Love Irish Food, don’t love the logo

Love Irish Food logo design

Love Irish Food has been billed as one of the biggest promotional campaigns of the autumn. More than 30 of the Irish food sector’s major players, including Tayto, Ballygowan, Batchelors, and Barry’s Tea, have come together to in an attempt to boost sales. In the coming months, these brands will begin to carry the “Love Irish Food” logo on their products.

Chairman Jim Power said the logo gives “an absolute assurance to consumers that the brand carrying this symbol is above all else, a truly Irish brand with the hallmarks of quality, heritage and values synonymous with trusted Irish brands”.

Brands can only carry the logo if at least 80 per cent of the product’s manufacturing process takes place in Ireland and if ingredients are sourced locally where possible.

In a survey of some 400 people (mentioned here), 72% said they bought or tended to buy what they knew to be Irish brands, so the venture seems like a good idea (even if the survey is lightweight — what people say they do, and what they actually do, can be very different).

Unfortunately from a design perspective, the logo joins the likes of Blackburn Market, Barrow, and Belfast in its “compelling originality”.

belfast devon logos
Belfast City and South Hams Food and Drink

blackburn barrow logos
Blackburn Market and Barrow

Love Irish Food is based in Dublin, one of the emerald isle’s two capital cities. Surely the designer knew of the logo for the other capital city, Belfast. After all, it’s just a short skip across the border.

One of the four Dublin-based firms scooping the available business accounts seems like another strange decision:

Carat is understood to have won the media-buying pitch; Irish International has walked away with the creative work; Murray Consultants has won the PR work; and has been retained to provide a website.”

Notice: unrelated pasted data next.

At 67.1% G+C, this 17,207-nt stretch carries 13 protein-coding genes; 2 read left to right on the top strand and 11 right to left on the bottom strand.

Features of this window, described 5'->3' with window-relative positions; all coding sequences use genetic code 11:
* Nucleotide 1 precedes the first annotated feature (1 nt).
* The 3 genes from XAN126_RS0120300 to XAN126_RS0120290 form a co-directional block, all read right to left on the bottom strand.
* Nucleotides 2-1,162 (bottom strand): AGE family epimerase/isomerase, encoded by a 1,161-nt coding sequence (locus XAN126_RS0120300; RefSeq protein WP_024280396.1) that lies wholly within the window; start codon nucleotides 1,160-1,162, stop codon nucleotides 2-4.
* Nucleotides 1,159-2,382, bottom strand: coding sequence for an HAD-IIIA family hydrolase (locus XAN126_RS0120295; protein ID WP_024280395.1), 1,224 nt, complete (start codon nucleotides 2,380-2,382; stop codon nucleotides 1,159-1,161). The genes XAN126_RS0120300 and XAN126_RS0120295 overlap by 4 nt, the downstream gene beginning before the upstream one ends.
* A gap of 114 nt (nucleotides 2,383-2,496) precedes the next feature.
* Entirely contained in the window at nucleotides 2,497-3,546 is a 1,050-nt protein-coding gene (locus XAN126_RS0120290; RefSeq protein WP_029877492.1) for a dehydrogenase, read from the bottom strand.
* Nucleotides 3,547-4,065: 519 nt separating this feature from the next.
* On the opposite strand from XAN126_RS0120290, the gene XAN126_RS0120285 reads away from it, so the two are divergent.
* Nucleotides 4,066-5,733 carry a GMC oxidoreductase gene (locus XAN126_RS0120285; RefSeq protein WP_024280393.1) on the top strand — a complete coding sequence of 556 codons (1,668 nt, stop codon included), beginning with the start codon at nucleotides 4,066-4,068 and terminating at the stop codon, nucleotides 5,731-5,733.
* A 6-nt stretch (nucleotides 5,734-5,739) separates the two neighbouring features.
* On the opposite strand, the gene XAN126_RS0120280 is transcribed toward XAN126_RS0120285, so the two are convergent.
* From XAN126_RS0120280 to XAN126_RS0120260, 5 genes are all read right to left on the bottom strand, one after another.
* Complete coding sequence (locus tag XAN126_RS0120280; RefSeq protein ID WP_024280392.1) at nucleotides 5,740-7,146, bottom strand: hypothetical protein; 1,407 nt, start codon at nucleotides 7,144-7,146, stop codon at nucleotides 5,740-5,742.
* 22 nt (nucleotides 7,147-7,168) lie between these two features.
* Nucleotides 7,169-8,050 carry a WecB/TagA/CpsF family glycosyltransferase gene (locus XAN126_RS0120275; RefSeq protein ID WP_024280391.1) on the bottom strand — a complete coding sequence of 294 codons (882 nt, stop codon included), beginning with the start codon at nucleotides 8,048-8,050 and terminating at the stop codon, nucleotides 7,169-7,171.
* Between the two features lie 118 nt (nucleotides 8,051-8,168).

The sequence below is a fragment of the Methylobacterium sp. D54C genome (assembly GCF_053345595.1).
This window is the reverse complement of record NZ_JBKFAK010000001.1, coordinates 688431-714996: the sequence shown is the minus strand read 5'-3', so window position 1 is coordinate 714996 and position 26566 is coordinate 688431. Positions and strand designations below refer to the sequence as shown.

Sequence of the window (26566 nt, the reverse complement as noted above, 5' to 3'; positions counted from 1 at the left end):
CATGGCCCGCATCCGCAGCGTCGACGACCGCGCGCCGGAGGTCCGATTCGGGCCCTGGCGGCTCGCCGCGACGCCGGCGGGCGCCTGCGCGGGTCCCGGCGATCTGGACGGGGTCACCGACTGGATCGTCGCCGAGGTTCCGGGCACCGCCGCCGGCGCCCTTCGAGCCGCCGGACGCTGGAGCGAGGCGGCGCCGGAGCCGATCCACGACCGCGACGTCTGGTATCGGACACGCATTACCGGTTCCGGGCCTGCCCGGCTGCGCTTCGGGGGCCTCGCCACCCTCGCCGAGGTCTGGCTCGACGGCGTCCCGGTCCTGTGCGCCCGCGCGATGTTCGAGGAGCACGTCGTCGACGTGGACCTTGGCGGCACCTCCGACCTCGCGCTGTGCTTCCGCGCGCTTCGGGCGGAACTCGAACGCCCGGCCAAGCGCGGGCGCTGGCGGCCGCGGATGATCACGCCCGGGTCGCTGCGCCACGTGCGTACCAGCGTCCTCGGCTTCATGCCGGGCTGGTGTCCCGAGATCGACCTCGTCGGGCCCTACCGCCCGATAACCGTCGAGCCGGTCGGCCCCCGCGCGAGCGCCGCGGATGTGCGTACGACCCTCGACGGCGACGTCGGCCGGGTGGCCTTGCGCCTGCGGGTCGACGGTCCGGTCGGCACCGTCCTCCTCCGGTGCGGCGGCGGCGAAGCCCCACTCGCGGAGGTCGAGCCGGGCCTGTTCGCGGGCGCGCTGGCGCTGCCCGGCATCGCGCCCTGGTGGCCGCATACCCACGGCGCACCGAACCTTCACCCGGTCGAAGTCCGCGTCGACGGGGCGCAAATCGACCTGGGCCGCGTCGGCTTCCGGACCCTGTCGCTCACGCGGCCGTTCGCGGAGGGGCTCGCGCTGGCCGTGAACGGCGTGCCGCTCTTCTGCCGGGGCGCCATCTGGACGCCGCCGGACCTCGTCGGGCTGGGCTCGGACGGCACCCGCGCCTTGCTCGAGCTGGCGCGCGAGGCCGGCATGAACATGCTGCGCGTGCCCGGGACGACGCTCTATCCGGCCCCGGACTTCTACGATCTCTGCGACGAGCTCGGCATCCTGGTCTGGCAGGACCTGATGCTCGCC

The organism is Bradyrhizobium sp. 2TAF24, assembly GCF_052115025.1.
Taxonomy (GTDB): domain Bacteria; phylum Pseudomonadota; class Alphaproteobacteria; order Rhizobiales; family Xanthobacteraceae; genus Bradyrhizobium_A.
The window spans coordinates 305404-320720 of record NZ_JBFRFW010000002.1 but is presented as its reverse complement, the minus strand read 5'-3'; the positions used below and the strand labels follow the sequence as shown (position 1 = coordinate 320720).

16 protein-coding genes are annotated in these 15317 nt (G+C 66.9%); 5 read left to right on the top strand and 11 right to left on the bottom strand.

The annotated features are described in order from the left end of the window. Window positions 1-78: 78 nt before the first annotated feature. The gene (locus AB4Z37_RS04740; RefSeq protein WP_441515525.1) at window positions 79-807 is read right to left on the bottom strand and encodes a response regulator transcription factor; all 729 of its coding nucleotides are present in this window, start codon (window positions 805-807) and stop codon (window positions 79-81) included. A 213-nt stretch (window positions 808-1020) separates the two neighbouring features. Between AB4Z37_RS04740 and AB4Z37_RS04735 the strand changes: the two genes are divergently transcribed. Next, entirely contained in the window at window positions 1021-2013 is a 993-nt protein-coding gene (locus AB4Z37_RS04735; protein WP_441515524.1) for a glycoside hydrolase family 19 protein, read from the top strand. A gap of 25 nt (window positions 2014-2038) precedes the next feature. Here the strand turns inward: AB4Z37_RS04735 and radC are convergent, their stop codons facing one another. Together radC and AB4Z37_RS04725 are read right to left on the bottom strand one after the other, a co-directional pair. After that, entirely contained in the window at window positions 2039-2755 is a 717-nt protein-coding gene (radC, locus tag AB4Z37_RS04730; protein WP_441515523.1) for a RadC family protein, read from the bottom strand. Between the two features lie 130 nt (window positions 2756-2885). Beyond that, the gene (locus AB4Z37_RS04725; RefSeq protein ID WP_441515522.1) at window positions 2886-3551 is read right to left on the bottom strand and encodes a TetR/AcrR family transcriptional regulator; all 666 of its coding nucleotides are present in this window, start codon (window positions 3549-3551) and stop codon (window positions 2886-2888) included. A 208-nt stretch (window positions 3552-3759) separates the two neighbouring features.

From looking at the website, I would’ve thought there’s a much more appropriate Dublin-based web design studio. A phrase about a book and its cover comes to mind, but do they even offer a design service?

Okay, so it’s still perfectly reasonable for a designer to unwittingly create a logo similar in appearance to another, even with a differing design brief and client industry. Look no further than mine, comparing it to these beauts. (Note to self: Pull your finger out, David)

Love Irish Food logo design

You can do better than that, guys.

Update #1:

I asked biz-R (the studio responsible for the Food & Drink Devon identity designed almost five years ago) for their thoughts about the similarities.

“The main shape is almost identical, the name is very similar, the colour is close, and, most importantly for trademarking law, the industry is the same. The Food & Drink Devon strapline and URL, “Love The Flavour” also bears similarities. After the publicity concerning the Belfast identity in the Irish press last year I’m particularly flabbergasted how this could happen!”

— Blair Thomson, creative director

Update #2:

I’ve been sent the logo that Love Irish Food first used to promote the concept to the food industry.

Love Irish Food logo design concept

Get your chops around that.

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